Hubble identifies an extraordinary contraction in the rate of expansion of the universe

(CNN) – When the Hubble Space Telescope was launched in 1990, one of its main objectives was to measure the rate of expansion of the universe.

Over the past 30 years, the space laboratory has helped scientists discover and refine the acceleration rate, as well as discover a mysterious abstract that only new physics can solve.

Hubble has observed more than 40 galaxies, including pulsating stars and supernovae that measure even larger cosmic distances. Both of these phenomena help astronomers to mark astronomical distances, such as milestones, which indicate the rate of expansion.

In a quest to understand how fast our universe is expanding, astronomers already made an unexpected discovery in 1998: “dark energy”. This phenomenon acts as a mysterious driving force, which accelerates the rate of expansion.

There is another twist: after the Big Bang, the indescribable difference between the rate of expansion of the local universe and the distant universe.

Scientists do not understand the paradox, but agree that it is strange and may require new physics.

Adam Rice, a Nobel Laureate in Space Telescope Science and a renowned professor at the Johns Hopkins University in Baltimore, said that “the most accurate measurement of the rate of expansion of the universe is derived from the gold standard of telescopes and cosmic mile markers.” Report.

“The Hubble Space Telescope was built using the best techniques we know to do it. It could be Hubble’s enormous task because it would take Hubble 30 years to double the size of this model.”

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Decades of care

The telescope is named after Edwin Hubble, a pioneer astronomer who discovered in the 1920s that distant clouds in the universe were actually galaxies. (He died in 1953).

Hubble was based on the work of astronomer Henrietta Swann Levitt, who discovered in 1912 the brightness periods of pulsating stars known as cepheid variables. Sepsis acts as a cosmic sign, occasionally brightening and dimming in our galaxy and elsewhere.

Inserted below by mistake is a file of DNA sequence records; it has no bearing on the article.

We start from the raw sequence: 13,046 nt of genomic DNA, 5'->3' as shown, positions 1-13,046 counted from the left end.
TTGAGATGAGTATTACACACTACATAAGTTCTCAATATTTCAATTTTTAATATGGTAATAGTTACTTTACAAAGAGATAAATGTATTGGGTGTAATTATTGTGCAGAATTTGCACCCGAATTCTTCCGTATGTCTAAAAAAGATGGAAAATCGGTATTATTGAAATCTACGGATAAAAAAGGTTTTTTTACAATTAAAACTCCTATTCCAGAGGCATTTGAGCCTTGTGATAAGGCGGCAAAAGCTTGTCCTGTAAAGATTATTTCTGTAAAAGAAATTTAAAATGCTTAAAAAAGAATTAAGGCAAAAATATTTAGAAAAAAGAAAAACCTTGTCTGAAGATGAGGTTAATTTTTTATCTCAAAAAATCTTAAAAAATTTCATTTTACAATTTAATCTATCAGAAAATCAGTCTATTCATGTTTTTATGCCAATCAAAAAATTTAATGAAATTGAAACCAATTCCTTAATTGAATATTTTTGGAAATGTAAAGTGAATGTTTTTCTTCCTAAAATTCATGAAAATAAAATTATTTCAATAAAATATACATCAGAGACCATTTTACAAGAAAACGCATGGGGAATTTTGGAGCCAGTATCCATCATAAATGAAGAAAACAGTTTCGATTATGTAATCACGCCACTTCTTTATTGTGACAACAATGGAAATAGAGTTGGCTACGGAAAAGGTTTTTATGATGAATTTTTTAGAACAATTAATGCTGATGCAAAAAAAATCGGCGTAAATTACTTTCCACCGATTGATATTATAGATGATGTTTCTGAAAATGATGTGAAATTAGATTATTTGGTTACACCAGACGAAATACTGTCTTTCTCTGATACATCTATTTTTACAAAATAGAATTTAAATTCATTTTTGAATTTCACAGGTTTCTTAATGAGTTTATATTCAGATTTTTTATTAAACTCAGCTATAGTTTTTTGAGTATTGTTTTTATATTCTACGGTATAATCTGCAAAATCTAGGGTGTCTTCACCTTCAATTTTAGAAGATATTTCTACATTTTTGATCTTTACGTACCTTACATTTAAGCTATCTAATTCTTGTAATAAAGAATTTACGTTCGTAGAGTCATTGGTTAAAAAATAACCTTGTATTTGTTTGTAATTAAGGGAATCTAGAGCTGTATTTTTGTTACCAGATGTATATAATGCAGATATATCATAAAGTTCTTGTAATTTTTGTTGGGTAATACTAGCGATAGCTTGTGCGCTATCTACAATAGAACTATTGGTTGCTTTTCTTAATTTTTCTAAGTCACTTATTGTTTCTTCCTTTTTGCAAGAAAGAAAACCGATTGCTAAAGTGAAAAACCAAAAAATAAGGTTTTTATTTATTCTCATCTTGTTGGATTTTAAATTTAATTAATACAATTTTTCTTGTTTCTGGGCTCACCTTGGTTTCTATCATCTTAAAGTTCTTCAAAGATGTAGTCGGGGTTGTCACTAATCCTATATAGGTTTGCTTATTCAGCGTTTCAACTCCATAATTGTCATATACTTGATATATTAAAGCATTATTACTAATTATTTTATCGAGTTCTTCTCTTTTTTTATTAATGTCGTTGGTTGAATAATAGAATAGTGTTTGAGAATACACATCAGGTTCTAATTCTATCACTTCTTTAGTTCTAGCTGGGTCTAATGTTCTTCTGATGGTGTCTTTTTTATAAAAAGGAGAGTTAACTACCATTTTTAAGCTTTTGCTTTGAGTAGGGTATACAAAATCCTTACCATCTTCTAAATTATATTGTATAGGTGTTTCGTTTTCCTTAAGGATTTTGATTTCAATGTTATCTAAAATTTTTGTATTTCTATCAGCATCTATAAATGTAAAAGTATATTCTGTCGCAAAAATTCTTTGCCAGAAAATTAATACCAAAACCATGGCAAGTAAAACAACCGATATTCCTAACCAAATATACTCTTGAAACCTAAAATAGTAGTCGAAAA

Hubble’s mission led us to reveal that our galaxy is one of many, always changing our view and place in the universe. The astronomer continued his work and discovered that distant galaxies were moving fast, which suggests that we live in an expanding universe that began with a big bang.

The discovery of the rate of expansion of the universe contributed to the supply 2011 Nobel Prize in PhysicsAwarded to Saul Perlmutter, Brian P. Schmidt and Riess for “discovering the rapid expansion of the universe through the observations of distant supernovae”.

Ries continues to lead the supernova, the abbreviated shoe of H0, for the Dark Energy Equation, a scientific collaboration that explores the rate of expansion of the universe. Your team is publishing an article The Astrophysical Journal It provides the latest update to the Hubble constant, known as the expansion rate.

Unresolved conflict

Measuring distant objects has created the “Cosmic Distance Ladder”, which allows scientists to better estimate the age of the universe and understand its foundations.

Various groups of astronomers using the Hubble telescope have found that the value of the Hubble constant is equal to 73, which is the addition or subtraction of 1 kilometer per megaporsec. (One megaparsec is one million barsecs, or 3.26 million light-years.)

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“The Hubble constant is a very special number that can be used to spin a needle from the past to the present to test our understanding of the universe from the past to the present. Says Lycia Verde.

But the actual predicted rate of expansion of the universe is slower than that observed by the Hubble telescope, with astronomers using the standard cosmological model of the universe (the theory suggesting the elements of the Big Bang) and measurements made by Planck. European Space Agency between 2009 and 2013.

Planck, another space laboratory, was used to measure the cosmic microwave background or the remaining radiation from the Big Bang 13.8 billion years ago.

In Planck’s work, scientists came up with a hub constant of 67.5 or more, or 0.5 kilometers per second per megaporse.

Space telescope James WebbLaunched in December, the Hubble signals can be observed with greater clarity and greater distance, which will help to understand the difference between the two figures.

This presents an exciting challenge for astronomers who once tried to measure the Hubble constant, and are wondering what additional physics might help unravel the new mystery of the universe.

“I don’t really care what the value of expansion is in particular, but I like to use it to learn about the universe,” Rice said.

Misty Tate

"Freelance twitter advocate. Hardcore food nerd. Avid writer. Infuriatingly humble problem solver."

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